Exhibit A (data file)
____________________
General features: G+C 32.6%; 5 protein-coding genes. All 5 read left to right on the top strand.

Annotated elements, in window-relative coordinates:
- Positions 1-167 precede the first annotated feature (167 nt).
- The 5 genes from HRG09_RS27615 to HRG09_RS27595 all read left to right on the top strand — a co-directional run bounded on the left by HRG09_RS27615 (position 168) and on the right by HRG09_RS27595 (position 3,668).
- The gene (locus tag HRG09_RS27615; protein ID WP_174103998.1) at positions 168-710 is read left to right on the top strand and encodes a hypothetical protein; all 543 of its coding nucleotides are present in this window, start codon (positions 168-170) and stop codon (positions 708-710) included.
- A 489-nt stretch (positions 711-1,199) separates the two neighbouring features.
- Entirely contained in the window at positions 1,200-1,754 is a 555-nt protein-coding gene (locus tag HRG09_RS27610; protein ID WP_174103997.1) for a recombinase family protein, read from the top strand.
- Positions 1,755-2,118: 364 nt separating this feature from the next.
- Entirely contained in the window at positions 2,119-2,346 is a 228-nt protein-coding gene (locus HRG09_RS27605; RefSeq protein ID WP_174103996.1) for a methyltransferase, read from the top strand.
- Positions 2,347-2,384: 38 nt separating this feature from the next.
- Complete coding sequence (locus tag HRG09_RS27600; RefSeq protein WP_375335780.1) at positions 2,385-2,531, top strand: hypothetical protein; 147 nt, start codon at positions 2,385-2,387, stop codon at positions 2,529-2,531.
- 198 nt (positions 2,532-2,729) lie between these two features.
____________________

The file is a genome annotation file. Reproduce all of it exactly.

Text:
General features: G+C 32.6%; 5 protein-coding genes. All 5 read left to right on the top strand.

Annotated elements, in window-relative coordinates:
- Positions 1-167 precede the first annotated feature (167 nt).
- The 5 genes from HRG09_RS27615 to HRG09_RS27595 all read left to right on the top strand — a co-directional run bounded on the left by HRG09_RS27615 (position 168) and on the right by HRG09_RS27595 (position 3,668).
- The gene (locus tag HRG09_RS27615; protein ID WP_174103998.1) at positions 168-710 is read left to right on the top strand and encodes a hypothetical protein; all 543 of its coding nucleotides are present in this window, start codon (positions 168-170) and stop codon (positions 708-710) included.
- A 489-nt stretch (positions 711-1,199) separates the two neighbouring features.
- Entirely contained in the window at positions 1,200-1,754 is a 555-nt protein-coding gene (locus tag HRG09_RS27610; protein ID WP_174103997.1) for a recombinase family protein, read from the top strand.
- Positions 1,755-2,118: 364 nt separating this feature from the next.
- Entirely contained in the window at positions 2,119-2,346 is a 228-nt protein-coding gene (locus HRG09_RS27605; RefSeq protein ID WP_174103996.1) for a methyltransferase, read from the top strand.
- Positions 2,347-2,384: 38 nt separating this feature from the next.
- Complete coding sequence (locus tag HRG09_RS27600; RefSeq protein WP_375335780.1) at positions 2,385-2,531, top strand: hypothetical protein; 147 nt, start codon at positions 2,385-2,387, stop codon at positions 2,529-2,531.
- 198 nt (positions 2,532-2,729) lie between these two features.